2 April 2019
Winners and Losers
Our federal budget sets the priorities of our country. The budget is massive. $500 billion. A third of our economy. In making our spending and revenue choices, Australia picks its winners and losers. Year in, year out. In 2019 we need to pick new winners. Together believes it’s time for a fairer, better budget. Over the last generation privatisation and trickle-down economics have created a more unequal society, one that benefits the better off over the less well off, one that suits our markets more than us. We have backed property investors over the homeless and renters. We have backed coal over the environment. We have reduced the ABC to a rump and funded sport on cable TV. Our corporate and tax regulators have been asleep at the wheel. Together says we need more bang for our budget buck. We need a budget that prepares us for a future rather than an election. We have 6 new initiatives that offer a bolder vision of Australia. That is what I want to talk to you about tonight.
Background – our economy
Australia is the world’s 10th biggest economy. Our nominal GDP is just over $1.5 trillion a year. We are ranked 3rd on the Human Development Index because of our quality of life and institutions: our courts, markets, free elections, health care, education, and social security system. These institutions give life to our prosperity and social harmony. They are our common wealth. And we should celebrate it. From the Snowy Mountains scheme to Medicare. Built by government, working with the people of Australia, through taxation, government bonds, even lotteries. As we all know, but easily forget.
Privatisation became bi-partisan policy in the 1980s. Together believes privatisation has gone too far. Look at the banking sector, the energy industry or how we’ve turned water – the stuff of life – into a commodity. We need profits but not at the expense of working people. We need private enterprise but not at the expense of cohesive communities. We need tax incentives for the businesses of tomorrow not the vested interests of today. We need better regulation. Government policy leaves far too much to markets, and markets are designed to look after themselves, not us.
When we talk about budgets, we focus on the deficit. The budget is likely to return to surplus this year – mainly due to revenue flowing from good commodities prices. But how often do we consider what the budget really does in the first place? You might not know how our we spend our budget of $500m. Here’s a birds-eye view based on our 2018 numbers:
$79b on health - 16 per cent
$31b on defence - 6 per cent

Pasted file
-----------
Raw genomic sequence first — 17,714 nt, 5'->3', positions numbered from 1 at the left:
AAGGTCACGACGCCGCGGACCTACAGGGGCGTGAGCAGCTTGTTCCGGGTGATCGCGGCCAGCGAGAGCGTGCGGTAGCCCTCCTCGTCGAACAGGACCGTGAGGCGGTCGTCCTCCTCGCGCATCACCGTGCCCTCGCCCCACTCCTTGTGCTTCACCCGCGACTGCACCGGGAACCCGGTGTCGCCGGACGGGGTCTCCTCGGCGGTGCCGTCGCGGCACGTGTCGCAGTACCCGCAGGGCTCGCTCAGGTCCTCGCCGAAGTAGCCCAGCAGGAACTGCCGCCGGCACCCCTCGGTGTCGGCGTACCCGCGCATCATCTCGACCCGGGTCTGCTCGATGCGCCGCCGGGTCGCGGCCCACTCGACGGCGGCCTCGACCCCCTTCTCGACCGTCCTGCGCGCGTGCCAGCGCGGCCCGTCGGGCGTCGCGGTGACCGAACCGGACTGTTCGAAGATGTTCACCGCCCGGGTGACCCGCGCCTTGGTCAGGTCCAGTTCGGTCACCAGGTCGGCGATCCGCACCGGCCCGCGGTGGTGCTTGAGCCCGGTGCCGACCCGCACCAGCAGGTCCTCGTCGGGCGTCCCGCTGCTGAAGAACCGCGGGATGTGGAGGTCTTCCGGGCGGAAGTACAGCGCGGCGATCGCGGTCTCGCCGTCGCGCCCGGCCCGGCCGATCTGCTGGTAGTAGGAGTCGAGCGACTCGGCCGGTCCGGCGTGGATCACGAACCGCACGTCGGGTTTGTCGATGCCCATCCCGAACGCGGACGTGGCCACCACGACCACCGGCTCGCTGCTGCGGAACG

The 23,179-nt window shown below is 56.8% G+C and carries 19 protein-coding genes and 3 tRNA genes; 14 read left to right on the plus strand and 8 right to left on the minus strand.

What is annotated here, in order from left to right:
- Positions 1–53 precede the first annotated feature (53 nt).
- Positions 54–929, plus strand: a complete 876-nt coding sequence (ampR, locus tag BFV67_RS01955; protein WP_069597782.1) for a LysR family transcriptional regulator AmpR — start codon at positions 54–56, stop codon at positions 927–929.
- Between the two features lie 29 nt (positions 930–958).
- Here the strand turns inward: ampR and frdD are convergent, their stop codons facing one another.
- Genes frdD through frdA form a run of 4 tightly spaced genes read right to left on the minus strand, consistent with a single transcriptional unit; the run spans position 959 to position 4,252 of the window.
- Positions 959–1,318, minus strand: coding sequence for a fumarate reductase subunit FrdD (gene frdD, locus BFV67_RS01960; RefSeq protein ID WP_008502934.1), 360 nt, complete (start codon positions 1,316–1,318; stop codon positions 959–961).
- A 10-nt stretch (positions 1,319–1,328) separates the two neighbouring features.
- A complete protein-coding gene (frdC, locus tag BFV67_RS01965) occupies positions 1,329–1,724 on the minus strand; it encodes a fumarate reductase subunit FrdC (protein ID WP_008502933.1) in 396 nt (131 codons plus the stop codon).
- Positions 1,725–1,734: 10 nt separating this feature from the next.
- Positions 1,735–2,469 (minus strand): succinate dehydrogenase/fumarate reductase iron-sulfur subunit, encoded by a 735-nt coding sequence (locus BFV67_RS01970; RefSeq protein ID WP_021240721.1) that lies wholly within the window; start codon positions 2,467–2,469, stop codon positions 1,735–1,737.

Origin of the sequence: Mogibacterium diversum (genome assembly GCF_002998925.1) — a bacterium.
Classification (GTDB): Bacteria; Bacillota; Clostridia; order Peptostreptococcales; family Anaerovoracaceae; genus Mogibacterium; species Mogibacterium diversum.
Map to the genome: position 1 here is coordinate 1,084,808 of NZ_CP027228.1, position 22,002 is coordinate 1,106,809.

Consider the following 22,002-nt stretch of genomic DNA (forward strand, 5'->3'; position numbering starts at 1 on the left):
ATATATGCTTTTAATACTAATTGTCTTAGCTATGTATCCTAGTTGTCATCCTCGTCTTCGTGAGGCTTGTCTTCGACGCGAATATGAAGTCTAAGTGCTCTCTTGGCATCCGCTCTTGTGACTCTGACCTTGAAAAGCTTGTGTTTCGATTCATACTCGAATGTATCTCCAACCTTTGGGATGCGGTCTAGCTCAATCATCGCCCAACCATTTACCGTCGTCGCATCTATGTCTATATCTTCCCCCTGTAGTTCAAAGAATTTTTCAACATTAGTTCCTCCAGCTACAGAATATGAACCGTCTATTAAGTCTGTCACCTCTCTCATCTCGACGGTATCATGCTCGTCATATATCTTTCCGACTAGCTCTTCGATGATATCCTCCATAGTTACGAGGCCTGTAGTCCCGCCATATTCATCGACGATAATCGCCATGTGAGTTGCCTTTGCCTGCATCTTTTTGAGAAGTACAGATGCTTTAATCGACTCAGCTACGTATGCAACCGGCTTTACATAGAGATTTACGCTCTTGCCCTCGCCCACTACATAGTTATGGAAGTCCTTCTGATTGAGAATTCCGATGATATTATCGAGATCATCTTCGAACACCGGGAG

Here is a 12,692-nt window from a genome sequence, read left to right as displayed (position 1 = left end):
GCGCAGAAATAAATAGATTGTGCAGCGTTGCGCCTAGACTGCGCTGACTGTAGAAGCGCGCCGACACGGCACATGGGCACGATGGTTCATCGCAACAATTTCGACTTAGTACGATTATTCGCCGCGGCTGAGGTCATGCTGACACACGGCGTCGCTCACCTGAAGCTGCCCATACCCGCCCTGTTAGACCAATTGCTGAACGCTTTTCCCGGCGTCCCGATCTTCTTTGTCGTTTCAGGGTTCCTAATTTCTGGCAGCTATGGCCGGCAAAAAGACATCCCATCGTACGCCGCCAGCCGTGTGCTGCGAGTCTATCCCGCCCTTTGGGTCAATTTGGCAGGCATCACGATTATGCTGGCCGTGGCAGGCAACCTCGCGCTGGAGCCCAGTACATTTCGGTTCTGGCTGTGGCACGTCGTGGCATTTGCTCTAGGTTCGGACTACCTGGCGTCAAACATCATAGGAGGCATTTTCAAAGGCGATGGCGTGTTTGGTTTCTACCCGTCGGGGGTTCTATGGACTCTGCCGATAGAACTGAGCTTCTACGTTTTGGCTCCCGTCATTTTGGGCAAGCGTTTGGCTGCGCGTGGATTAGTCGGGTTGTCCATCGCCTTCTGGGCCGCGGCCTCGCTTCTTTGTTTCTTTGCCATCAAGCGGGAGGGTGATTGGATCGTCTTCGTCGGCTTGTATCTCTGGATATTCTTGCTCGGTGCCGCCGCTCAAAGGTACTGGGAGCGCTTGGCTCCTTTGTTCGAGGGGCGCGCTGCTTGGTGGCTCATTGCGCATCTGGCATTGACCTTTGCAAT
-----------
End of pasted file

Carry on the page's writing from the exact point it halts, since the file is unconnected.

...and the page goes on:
$35b on education - 6.5 per cent
$176b on social security - more than a third of total spending
$68b on states and territories
$3.64b on recreation and culture – including the ABC and the arts
3.1b on housing - historically a huge part of government spending but not so now.
These numbers are not set in stone. We have much more room to manoeuvre that we realise.
The Need to be Bold
The government’s budget tonight may well include measures to help its efforts to be re-elected. I do not want to focus on that. The opposition in reply might propose changes to negative gearing or franking credits. We encourage the opposition to do that.
We want to focus on our agenda. We want to be bold. Because Australians are bold and adventurous. We win academy awards, we’ve led the World Bank and win World Cups.
Australian needs to rebalance. At different times in our history we have made big decisions in our budget. When we introduced superannuation or the GST, when we privatised the Commonwealth Bank and Telstra. It’s time for new big decisions.
Together’s Funding Priorities
Together wants Australia to take 10% of its budget – that’s $50 billion - and spend it differently, to invest in 6 new initiatives:
A Climate Economy Fund - $10b – to invest in renewables generation, an emissions trading scheme, repairing our rivers and reefs, supporting new businesses and jobs. We are not responding to climate change but building a Climate Economy that is the future of Australian business and workers.
Homes for all Australians - $10b – to build homes for the homeless, for renters and first home buyers, government needs to get back in the game of making homes for our people. House prices may fall for some but the overall social benefit will be greater. All Australians deserve a home.
Our Learning Nation - $10b - for funding places at university and TAFE for lower income students, investing in research - real R&D - and innovation, and developing a national curriculum. We can lead education in our region but should not be dominated by commercial goals. We should also be reinvesting in public education.
More Medicare - $10b – for better public hospitals, for access to specialists for all Australians, and including dental services and ambulances in Medicare – with increased spending for older Australians and indigenous Australia.
Better Society - $5b - to double the ABC budget, arts funding and legal aid, creating a federal ICAC including community representatives, a national domestic violence action plan; and working with indigenous Australia to accelerating progress to a treaty and a republic.